The Kansas Senate has passed a bill that increases the penalties for people who make “swatting” calls.
The bill was sparked by a swatting incident in December in which Andrew Finch was killed by Wichita Police responding to a fake call about a hostage situation at his address.
Swatting involves making a false 911 call to draw law enforcement to an address.
Finch was shot when he came onto his porch to investigate the police activity outside. Police have said Finch disobeyed police commands and was reaching towards his waistband when he was shot.
An investigation into the shooting by the Sedgwick County District Attorney continues.
The man who made the call, Tyler Barriss, is awaiting trial on charges of involuntary manslaughter, giving false alarm and interference with a law enforcement officer.
The new bill — named the Andrew T. Finch Act — stiffens penalties for making an unlawful request for emergency services and for using an electronic device or software to conceal or disguise the caller’s identity.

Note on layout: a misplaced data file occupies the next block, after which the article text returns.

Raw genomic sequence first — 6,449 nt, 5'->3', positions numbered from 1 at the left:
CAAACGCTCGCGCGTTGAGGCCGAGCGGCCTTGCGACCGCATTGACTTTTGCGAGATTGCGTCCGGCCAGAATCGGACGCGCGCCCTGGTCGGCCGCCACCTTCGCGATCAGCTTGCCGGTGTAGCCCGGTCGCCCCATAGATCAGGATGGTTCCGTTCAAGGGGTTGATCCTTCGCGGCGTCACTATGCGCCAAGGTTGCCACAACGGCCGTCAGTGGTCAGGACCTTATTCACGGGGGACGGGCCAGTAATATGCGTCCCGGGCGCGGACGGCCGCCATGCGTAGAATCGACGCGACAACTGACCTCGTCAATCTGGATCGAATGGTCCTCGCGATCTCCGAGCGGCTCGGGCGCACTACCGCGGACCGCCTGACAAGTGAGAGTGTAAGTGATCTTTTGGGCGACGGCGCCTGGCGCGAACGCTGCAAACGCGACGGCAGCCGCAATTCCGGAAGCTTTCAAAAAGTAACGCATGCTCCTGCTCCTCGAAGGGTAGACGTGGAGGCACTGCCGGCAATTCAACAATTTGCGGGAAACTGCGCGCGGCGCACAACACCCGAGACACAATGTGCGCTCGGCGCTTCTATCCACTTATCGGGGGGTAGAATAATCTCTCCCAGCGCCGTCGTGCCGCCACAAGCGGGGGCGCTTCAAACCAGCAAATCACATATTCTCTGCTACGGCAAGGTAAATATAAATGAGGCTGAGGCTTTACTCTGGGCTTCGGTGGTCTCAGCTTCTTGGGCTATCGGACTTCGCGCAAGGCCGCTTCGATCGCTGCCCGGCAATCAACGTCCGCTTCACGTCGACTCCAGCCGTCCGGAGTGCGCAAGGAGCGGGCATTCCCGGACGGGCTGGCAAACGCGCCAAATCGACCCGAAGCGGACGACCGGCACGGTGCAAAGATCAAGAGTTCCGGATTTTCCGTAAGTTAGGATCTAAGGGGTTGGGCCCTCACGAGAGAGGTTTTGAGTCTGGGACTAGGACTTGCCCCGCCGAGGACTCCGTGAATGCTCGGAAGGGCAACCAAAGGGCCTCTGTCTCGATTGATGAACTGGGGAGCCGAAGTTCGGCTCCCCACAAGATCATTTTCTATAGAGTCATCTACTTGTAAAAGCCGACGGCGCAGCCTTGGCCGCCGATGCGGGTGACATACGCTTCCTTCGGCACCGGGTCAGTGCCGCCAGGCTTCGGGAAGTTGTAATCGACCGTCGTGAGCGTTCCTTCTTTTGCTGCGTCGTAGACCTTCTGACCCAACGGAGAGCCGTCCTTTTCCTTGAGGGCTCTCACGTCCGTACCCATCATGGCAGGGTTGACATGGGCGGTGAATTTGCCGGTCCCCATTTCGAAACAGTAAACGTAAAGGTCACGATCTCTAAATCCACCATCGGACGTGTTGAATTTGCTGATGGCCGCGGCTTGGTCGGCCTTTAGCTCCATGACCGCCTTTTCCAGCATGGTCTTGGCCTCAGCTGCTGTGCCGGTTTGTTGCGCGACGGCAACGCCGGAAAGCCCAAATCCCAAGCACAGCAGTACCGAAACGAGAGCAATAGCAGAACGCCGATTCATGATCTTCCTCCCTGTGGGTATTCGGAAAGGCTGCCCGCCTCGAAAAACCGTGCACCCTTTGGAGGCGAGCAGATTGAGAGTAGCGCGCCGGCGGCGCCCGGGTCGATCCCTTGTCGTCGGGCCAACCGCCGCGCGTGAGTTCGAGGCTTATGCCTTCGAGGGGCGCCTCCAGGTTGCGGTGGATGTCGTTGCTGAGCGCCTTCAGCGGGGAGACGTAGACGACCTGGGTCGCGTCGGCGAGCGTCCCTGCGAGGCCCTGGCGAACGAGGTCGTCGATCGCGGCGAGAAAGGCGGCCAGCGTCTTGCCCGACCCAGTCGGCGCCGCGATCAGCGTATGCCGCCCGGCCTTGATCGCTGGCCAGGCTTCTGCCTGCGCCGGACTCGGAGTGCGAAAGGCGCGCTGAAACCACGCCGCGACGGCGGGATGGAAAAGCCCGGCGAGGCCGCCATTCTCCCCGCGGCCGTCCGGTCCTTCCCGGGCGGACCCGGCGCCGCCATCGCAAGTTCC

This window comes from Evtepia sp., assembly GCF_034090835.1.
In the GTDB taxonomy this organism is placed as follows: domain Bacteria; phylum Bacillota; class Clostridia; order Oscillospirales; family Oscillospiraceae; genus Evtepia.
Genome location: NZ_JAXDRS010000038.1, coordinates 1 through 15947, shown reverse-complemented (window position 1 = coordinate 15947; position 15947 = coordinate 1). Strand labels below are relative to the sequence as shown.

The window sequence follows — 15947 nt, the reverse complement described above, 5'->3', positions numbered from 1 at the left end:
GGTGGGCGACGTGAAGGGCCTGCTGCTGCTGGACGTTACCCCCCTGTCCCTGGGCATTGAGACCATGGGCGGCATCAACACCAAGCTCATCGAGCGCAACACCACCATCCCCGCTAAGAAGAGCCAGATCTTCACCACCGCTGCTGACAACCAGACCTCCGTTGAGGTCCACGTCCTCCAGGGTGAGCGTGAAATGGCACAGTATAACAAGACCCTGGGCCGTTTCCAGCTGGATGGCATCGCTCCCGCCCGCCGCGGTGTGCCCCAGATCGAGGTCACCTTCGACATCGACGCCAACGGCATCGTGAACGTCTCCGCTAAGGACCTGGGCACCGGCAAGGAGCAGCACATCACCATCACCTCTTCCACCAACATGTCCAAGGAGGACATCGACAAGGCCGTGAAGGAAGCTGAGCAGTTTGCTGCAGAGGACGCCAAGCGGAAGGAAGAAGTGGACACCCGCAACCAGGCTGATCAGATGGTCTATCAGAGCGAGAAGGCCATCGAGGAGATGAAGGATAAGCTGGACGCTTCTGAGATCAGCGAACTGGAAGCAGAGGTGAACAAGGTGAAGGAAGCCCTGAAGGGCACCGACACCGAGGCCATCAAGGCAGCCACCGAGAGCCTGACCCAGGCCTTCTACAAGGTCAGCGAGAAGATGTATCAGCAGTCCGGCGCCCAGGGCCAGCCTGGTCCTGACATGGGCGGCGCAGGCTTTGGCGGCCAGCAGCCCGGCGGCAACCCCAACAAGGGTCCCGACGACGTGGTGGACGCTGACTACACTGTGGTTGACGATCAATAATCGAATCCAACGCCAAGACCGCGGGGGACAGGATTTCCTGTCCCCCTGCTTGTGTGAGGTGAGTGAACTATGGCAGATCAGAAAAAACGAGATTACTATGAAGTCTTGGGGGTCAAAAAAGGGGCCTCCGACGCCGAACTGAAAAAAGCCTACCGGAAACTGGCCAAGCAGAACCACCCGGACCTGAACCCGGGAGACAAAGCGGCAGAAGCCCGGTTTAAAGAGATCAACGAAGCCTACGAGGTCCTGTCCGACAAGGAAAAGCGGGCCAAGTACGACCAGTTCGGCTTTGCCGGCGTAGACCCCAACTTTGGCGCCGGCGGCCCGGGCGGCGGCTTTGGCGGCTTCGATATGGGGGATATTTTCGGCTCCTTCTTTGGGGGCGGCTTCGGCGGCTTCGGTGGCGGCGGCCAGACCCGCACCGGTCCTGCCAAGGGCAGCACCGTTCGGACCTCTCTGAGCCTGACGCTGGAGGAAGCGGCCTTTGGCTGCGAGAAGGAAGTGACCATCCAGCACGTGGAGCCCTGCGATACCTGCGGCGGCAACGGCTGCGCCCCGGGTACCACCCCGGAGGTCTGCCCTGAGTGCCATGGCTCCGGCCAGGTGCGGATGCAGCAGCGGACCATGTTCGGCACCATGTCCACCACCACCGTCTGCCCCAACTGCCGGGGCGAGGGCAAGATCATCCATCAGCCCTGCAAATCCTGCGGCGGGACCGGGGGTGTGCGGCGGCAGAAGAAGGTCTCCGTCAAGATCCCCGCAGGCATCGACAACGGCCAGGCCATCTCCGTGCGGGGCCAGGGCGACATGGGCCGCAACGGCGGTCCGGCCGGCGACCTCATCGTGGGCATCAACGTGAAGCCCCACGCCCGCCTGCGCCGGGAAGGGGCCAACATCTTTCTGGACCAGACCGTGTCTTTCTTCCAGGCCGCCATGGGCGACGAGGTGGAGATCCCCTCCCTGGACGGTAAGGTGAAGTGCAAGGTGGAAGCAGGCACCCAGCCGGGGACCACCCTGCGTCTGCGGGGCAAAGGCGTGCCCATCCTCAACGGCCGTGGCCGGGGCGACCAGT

It also increases the penalties if someone is injured or killed during the incident by emergency responders. If someone dies, the person who made the fake call could be charged with a homicide.
If a person is charged with a crime, the bill would prohibit a defense in court that blames others — such as police — for the injuries.
The bill was introduced last month by Reps. John Carmichael and John Whitmer of Wichita and Patty Markley of Overland Park. It passed the House in February and now awaits Gov. Jeff Colyer’s signature.
U.S. Rep. Ron Estes of Wichita has introduced similar legislation at the federal level.
Tom Shine is the director of news and public affairs. Follow him on Twitter @thomaspshine.
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